How the F Was Won

Jeffrey Metzger made the anti-airport measure fly

"A month before the election, Shepard was saying they would win by a landslide, but only if they didn't go against law enforcement," said a Measure F activist.

So how to explain Measure F's success in North County? Kogerman said, in hindsight, including the jails "turned out to be not as big a concern as I thought it would be." But Kogerman also said he didn't know whether including jails in Measure F "was something that substantially aided the campaign or not." Kogerman also said he "had no idea" whether the North County mailings had anything to do with the win. (Shepard was unavailable for comment for this story.)

In fact, both the final election results and the polling conducted during the campaign showed the fallacy in that argument.

Metzger knew all that was nonsense. He knew the key to winning was getting North County support. To do that, Metzger helped Agran and Dornan set up a separate financing source—the Citizens for Safe and Healthy Communities Fund. The fund raised a phenomenal $700,000 to pay for the North County mailings. Dornan ran the fund, but immediately following the election, Metzger signed a fund letter asking for further donations, explaining that advocacy of an initiative to build a county park at El Toro was the next logical step in the battle to kill the airport.

When they saw the letter, insiders say, Kogerman and other TRP members exploded. On March 10, top CSHC officials—all Kogerman loyalists—signed an accusatory e-mail denouncing the fund. "[I]t seems that someone tries to claim more credit than they deserve, or to take advantage of the outcome," read the letter, identifying Dornan, Agran and Metzger as the guilty parties. The letter further referred to the fund as having "diverted money from the main CSHC campaign." In addition, the fund "is not expected to pay for the legal defense of our Committee and the initiative."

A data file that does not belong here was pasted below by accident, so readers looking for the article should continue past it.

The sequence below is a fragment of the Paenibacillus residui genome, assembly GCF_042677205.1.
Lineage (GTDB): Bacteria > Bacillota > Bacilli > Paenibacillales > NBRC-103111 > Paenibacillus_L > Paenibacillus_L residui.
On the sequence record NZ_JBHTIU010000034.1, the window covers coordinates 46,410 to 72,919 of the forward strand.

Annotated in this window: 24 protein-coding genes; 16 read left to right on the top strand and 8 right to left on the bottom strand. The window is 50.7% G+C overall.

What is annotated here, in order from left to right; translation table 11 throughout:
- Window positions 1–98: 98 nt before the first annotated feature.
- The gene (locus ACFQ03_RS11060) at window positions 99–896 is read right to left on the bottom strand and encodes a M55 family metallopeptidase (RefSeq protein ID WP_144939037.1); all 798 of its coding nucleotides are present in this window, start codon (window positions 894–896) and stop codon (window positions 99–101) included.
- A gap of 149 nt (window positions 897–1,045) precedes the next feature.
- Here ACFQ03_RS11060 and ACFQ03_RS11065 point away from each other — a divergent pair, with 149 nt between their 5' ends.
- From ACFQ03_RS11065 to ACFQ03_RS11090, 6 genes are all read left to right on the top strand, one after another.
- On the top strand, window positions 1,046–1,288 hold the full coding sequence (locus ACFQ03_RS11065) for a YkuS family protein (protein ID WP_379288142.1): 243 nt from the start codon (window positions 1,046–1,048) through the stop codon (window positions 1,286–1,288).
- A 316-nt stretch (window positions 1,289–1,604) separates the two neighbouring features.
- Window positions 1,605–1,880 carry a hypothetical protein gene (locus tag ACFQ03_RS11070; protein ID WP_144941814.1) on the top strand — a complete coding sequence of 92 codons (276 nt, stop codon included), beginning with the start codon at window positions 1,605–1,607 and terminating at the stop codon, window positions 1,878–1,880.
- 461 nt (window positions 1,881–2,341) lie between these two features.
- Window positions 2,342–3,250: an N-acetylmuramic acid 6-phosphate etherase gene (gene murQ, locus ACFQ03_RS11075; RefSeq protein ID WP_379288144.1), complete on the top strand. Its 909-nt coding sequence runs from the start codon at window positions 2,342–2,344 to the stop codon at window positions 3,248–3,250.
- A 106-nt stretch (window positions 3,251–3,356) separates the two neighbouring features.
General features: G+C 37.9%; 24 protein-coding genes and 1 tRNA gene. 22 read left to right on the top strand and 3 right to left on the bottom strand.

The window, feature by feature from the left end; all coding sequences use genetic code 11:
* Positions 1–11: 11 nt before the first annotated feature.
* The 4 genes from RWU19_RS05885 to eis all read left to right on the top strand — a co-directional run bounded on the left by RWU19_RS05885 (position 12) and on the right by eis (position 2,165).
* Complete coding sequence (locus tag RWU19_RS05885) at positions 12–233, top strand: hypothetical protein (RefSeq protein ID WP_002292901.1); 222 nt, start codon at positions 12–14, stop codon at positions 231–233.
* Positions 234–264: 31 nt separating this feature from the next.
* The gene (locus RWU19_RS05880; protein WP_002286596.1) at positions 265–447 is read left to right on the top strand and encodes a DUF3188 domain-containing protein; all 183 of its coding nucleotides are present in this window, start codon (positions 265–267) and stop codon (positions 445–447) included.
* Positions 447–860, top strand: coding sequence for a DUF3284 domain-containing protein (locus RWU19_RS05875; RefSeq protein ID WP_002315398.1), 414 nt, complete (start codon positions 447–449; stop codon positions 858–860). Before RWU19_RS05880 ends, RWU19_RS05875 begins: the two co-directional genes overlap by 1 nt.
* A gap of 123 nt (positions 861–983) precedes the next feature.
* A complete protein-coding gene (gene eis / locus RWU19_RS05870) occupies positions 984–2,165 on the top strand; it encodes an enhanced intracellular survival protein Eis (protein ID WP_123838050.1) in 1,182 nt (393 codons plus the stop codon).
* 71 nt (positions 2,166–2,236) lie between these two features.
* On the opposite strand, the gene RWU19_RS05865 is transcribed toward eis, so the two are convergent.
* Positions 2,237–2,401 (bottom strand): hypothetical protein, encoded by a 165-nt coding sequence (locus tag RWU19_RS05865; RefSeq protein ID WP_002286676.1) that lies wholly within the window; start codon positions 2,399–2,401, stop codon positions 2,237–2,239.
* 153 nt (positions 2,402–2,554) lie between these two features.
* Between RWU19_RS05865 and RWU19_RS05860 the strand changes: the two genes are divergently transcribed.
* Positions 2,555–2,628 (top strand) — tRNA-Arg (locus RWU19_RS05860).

Metzger said the e-mail offended him, casting doubt on the thousands of people who contributed to Dornan's legitimate political-action committee. "I find it offensive that any group would attempt to discourage anyone from contributing," he said. "The election has been won. We should finish the job by killing the airport. That requires everyone to work together. An e-mail such as this will only discourage people from joining the process."

The inclusion of Agran in the denunciation is understandable. Agran stands for everything Kogerman despises: liberalism and slow-growth politics. Kogerman—whose group has diverted its attention from purely airport politics to side with the developers of the Dana Point Headlands—fought Agran's influence over anti-airport politics from the day the Marines first announced they'd close El Toro.

With Metzger gone, Kogerman is once again on top. To make matters worse, the threat of a counter initiative looms for the November general election, when turnout is traditionally higher than in primary races. The pro-airport crew's idea is that they could scrounge enough votes from that higher turnout to tip Measure F off the books. It's not likely that could happen, but preventing it will require the same attention to North County cities that Metzger's presence ensured.

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